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Home Deal News Article
A Dover thief who welched on a deal with a judge to return a child's stolen TV is finally behind bars.
Jay Bates, 20, had been facing a two-month home curfew when he offered to hand back the television to the distraught 10-year-old.
His pledge from the dock at Canterbury Crown Court led to the suspension of the judge's order for a month.
But the equipment was never returned and Bates, of Glenfield Road, twice failed to show up for hearings to explain why.
Now Judge Nigel Van Der Bijl has been told the thief could not make the last court hearing – because he was in another court on yet one more burglary charge.
Bates, who had been given a 12-month suspended jail sentence for the earlier raid, is expected to plead guilty and has been remanded in custody.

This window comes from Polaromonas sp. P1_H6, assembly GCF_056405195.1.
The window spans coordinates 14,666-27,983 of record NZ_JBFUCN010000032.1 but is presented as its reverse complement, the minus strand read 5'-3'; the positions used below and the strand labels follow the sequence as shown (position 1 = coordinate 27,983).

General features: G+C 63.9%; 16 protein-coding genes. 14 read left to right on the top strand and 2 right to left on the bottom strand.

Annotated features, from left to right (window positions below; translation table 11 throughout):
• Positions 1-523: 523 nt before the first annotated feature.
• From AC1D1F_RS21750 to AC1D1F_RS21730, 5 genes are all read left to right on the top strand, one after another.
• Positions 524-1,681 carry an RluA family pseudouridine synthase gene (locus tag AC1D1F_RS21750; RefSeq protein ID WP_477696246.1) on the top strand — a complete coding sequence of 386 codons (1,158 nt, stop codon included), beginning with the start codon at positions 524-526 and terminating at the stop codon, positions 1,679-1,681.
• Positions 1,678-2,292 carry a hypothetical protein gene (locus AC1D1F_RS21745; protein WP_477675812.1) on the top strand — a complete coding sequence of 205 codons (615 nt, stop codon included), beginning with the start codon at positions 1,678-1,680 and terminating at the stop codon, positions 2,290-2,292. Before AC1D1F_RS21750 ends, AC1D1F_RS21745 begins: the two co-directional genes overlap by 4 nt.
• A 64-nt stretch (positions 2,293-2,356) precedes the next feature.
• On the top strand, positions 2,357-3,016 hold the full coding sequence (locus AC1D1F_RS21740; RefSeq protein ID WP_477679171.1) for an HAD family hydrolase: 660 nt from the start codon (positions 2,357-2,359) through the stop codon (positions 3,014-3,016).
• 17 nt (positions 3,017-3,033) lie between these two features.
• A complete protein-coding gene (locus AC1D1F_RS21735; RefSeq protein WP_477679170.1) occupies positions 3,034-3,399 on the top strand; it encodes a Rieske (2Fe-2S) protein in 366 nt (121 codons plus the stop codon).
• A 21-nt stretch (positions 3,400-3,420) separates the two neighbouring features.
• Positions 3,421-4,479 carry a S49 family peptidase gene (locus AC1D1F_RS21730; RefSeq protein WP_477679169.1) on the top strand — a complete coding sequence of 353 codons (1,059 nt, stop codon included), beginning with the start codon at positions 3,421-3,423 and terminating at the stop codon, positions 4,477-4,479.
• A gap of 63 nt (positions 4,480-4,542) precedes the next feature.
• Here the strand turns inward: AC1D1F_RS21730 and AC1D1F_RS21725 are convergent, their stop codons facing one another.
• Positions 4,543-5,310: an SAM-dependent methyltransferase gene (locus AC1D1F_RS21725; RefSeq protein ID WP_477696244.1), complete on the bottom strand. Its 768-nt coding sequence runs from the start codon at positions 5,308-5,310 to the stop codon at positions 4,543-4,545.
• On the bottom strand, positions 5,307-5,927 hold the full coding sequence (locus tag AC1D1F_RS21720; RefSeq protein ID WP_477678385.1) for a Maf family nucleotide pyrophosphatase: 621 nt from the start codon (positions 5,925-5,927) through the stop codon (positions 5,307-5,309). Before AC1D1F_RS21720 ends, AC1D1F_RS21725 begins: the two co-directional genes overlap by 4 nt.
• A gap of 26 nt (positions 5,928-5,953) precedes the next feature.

"The restoration of stolen property can sometimes help victims... but that doesn't seem to have happened here..." - Judge Nigel Van Der Bijl
And that would trigger the "three-strike" sentencing rule, which means he faces a mandatory jail sentence of at least three years.
Bates was remanded in custody awaiting a new hearing after the judge told him: "The restoration of stolen property can sometimes help victims.
"It is also an opportunity for defendants to show remorse – but that doesn't seem to have happened here."
Bates had broken into the house in Pardoner's Way, Dover, and stolen a 32-inch TV belonging to the child.
The child's mother had revealed in a victim impact statement that he was now too afraid to sleep in his bedroom after the burglary on October 2 last year.
Bates had admitted the daytime break-in at the house while the family were out.
He had also been told do 250 hours of unpaid work for the community.
But Bates then stunned the court when he spoke from the dock during his sentencing hearing two months ago, asking: "Can I say one thing? Could I return the telly?"
The judge replied: "Did you say: 'Could you return the telly?' Have you got it?"
Bates answered: "I know where it is", before the judge told him: "I think that would be an excellent idea."
He then told him the home electronically tagged curfew order would be scrapped if the stolen TV was returned to the victim within a month.
That never happened and Bates has never been subject to the tagging.
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